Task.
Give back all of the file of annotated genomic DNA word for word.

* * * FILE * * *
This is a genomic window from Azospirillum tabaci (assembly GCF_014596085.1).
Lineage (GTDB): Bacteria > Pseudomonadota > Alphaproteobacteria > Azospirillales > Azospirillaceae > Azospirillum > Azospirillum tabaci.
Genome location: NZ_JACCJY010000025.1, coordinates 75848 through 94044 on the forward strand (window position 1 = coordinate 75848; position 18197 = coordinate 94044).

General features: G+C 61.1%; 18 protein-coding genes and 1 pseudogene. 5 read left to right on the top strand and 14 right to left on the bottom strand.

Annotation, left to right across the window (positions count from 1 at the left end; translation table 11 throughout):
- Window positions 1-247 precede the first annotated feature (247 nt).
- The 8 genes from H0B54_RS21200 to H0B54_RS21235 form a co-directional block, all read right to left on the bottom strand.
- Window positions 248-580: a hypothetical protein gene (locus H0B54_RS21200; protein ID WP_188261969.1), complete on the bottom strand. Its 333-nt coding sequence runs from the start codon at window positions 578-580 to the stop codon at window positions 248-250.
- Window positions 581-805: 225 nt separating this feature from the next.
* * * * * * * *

This is a genomic window from Azospirillum tabaci (assembly GCF_014596085.1).
Lineage (GTDB): Bacteria > Pseudomonadota > Alphaproteobacteria > Azospirillales > Azospirillaceae > Azospirillum > Azospirillum tabaci.
Genome location: NZ_JACCJY010000025.1, coordinates 75848 through 94044 on the forward strand (window position 1 = coordinate 75848; position 18197 = coordinate 94044).

General features: G+C 61.1%; 18 protein-coding genes and 1 pseudogene. 5 read left to right on the top strand and 14 right to left on the bottom strand.

Annotation, left to right across the window (positions count from 1 at the left end; translation table 11 throughout):
- Window positions 1-247 precede the first annotated feature (247 nt).
- The 8 genes from H0B54_RS21200 to H0B54_RS21235 form a co-directional block, all read right to left on the bottom strand.
- Window positions 248-580: a hypothetical protein gene (locus H0B54_RS21200; protein ID WP_188261969.1), complete on the bottom strand. Its 333-nt coding sequence runs from the start codon at window positions 578-580 to the stop codon at window positions 248-250.
- Window positions 581-805: 225 nt separating this feature from the next.